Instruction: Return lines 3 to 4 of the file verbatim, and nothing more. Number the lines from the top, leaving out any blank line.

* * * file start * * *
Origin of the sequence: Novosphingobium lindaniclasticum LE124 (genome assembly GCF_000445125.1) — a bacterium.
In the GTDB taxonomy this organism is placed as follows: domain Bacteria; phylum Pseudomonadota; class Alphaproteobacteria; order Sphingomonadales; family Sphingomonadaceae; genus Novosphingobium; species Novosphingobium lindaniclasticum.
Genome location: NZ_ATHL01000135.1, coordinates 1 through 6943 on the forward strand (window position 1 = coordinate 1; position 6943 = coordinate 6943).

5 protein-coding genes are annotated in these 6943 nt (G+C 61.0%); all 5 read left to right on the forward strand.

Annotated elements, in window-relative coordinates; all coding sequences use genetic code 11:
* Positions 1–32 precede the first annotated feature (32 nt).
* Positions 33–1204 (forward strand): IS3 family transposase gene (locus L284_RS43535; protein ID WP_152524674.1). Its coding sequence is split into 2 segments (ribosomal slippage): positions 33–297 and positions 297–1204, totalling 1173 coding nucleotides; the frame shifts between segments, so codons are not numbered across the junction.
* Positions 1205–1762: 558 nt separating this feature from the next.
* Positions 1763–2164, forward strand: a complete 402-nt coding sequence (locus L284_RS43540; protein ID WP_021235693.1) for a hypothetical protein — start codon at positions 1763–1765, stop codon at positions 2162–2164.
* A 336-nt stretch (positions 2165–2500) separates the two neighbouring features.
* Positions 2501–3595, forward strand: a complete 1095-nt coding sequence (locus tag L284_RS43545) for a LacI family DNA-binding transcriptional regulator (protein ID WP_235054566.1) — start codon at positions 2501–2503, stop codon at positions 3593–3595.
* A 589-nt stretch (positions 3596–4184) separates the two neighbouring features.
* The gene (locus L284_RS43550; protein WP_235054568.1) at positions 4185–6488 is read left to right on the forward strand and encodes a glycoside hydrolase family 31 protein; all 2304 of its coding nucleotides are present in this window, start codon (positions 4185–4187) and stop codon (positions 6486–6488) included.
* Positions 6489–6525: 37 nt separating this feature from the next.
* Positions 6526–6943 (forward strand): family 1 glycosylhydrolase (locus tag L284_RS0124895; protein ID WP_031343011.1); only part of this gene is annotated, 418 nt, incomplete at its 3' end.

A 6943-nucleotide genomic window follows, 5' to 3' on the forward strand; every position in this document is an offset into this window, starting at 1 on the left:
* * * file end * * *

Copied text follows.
Genome location: NZ_ATHL01000135.1, coordinates 1 through 6943 on the forward strand (window position 1 = coordinate 1; position 6943 = coordinate 6943).

5 protein-coding genes are annotated in these 6943 nt (G+C 61.0%); all 5 read left to right on the forward strand.